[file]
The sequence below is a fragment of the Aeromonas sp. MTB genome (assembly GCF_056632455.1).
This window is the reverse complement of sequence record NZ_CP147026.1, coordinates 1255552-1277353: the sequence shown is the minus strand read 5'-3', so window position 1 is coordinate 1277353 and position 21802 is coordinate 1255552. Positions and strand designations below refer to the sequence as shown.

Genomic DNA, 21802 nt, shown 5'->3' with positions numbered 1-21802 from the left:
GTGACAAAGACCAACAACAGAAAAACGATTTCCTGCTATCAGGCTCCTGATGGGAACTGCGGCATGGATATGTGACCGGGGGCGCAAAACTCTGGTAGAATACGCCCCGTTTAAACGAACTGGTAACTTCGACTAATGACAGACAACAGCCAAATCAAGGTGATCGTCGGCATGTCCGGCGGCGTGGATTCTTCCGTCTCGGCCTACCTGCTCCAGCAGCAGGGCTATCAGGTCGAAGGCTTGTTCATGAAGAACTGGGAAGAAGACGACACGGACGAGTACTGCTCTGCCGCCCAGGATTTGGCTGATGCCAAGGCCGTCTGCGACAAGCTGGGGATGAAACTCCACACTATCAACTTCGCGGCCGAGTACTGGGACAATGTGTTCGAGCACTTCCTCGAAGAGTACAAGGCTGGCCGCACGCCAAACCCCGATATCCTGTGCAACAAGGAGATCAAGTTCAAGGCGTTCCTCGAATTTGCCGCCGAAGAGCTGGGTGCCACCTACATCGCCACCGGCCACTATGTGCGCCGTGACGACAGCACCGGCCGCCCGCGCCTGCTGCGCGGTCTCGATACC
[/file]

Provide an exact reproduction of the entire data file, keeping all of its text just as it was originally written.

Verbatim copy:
The sequence below is a fragment of the Aeromonas sp. MTB genome (assembly GCF_056632455.1).
This window is the reverse complement of sequence record NZ_CP147026.1, coordinates 1255552-1277353: the sequence shown is the minus strand read 5'-3', so window position 1 is coordinate 1277353 and position 21802 is coordinate 1255552. Positions and strand designations below refer to the sequence as shown.

Genomic DNA, 21802 nt, shown 5'->3' with positions numbered 1-21802 from the left:
GTGACAAAGACCAACAACAGAAAAACGATTTCCTGCTATCAGGCTCCTGATGGGAACTGCGGCATGGATATGTGACCGGGGGCGCAAAACTCTGGTAGAATACGCCCCGTTTAAACGAACTGGTAACTTCGACTAATGACAGACAACAGCCAAATCAAGGTGATCGTCGGCATGTCCGGCGGCGTGGATTCTTCCGTCTCGGCCTACCTGCTCCAGCAGCAGGGCTATCAGGTCGAAGGCTTGTTCATGAAGAACTGGGAAGAAGACGACACGGACGAGTACTGCTCTGCCGCCCAGGATTTGGCTGATGCCAAGGCCGTCTGCGACAAGCTGGGGATGAAACTCCACACTATCAACTTCGCGGCCGAGTACTGGGACAATGTGTTCGAGCACTTCCTCGAAGAGTACAAGGCTGGCCGCACGCCAAACCCCGATATCCTGTGCAACAAGGAGATCAAGTTCAAGGCGTTCCTCGAATTTGCCGCCGAAGAGCTGGGTGCCACCTACATCGCCACCGGCCACTATGTGCGCCGTGACGACAGCACCGGCCGCCCGCGCCTGCTGCGCGGTCTCGATACC